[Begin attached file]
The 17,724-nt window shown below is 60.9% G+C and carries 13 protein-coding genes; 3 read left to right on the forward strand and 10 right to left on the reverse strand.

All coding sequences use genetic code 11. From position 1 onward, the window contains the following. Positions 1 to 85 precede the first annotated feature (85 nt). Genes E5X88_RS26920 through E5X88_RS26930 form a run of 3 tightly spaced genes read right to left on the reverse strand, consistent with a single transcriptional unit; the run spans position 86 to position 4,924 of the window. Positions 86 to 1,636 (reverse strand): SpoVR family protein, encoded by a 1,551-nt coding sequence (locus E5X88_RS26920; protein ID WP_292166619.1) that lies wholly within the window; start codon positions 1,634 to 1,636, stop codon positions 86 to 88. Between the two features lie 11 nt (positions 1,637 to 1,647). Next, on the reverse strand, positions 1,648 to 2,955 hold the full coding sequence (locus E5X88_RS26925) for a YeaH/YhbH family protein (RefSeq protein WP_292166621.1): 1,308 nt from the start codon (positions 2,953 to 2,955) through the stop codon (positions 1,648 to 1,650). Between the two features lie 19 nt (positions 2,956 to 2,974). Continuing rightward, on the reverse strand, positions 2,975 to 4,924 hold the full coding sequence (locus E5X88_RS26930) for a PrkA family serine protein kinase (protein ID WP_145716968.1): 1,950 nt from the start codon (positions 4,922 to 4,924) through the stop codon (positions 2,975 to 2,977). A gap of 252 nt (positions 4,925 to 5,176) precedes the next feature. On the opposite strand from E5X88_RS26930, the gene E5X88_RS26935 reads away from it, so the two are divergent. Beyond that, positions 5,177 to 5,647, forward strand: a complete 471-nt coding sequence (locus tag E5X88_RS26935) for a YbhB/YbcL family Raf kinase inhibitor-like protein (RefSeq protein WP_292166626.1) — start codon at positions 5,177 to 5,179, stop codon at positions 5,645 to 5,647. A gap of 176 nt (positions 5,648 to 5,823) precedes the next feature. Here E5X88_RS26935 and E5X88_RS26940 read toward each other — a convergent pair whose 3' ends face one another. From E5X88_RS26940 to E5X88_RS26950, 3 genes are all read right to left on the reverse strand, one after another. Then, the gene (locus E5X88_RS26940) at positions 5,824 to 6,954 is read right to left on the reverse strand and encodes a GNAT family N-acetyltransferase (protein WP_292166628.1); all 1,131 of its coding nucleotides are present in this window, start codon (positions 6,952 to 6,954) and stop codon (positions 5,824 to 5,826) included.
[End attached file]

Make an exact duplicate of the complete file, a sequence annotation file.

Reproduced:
The 17,724-nt window shown below is 60.9% G+C and carries 13 protein-coding genes; 3 read left to right on the forward strand and 10 right to left on the reverse strand.

All coding sequences use genetic code 11. From position 1 onward, the window contains the following. Positions 1 to 85 precede the first annotated feature (85 nt). Genes E5X88_RS26920 through E5X88_RS26930 form a run of 3 tightly spaced genes read right to left on the reverse strand, consistent with a single transcriptional unit; the run spans position 86 to position 4,924 of the window. Positions 86 to 1,636 (reverse strand): SpoVR family protein, encoded by a 1,551-nt coding sequence (locus E5X88_RS26920; protein ID WP_292166619.1) that lies wholly within the window; start codon positions 1,634 to 1,636, stop codon positions 86 to 88. Between the two features lie 11 nt (positions 1,637 to 1,647). Next, on the reverse strand, positions 1,648 to 2,955 hold the full coding sequence (locus E5X88_RS26925) for a YeaH/YhbH family protein (RefSeq protein WP_292166621.1): 1,308 nt from the start codon (positions 2,953 to 2,955) through the stop codon (positions 1,648 to 1,650). Between the two features lie 19 nt (positions 2,956 to 2,974). Continuing rightward, on the reverse strand, positions 2,975 to 4,924 hold the full coding sequence (locus E5X88_RS26930) for a PrkA family serine protein kinase (protein ID WP_145716968.1): 1,950 nt from the start codon (positions 4,922 to 4,924) through the stop codon (positions 2,975 to 2,977). A gap of 252 nt (positions 4,925 to 5,176) precedes the next feature. On the opposite strand from E5X88_RS26930, the gene E5X88_RS26935 reads away from it, so the two are divergent. Beyond that, positions 5,177 to 5,647, forward strand: a complete 471-nt coding sequence (locus tag E5X88_RS26935) for a YbhB/YbcL family Raf kinase inhibitor-like protein (RefSeq protein WP_292166626.1) — start codon at positions 5,177 to 5,179, stop codon at positions 5,645 to 5,647. A gap of 176 nt (positions 5,648 to 5,823) precedes the next feature. Here E5X88_RS26935 and E5X88_RS26940 read toward each other — a convergent pair whose 3' ends face one another. From E5X88_RS26940 to E5X88_RS26950, 3 genes are all read right to left on the reverse strand, one after another. Then, the gene (locus E5X88_RS26940) at positions 5,824 to 6,954 is read right to left on the reverse strand and encodes a GNAT family N-acetyltransferase (protein WP_292166628.1); all 1,131 of its coding nucleotides are present in this window, start codon (positions 6,952 to 6,954) and stop codon (positions 5,824 to 5,826) included.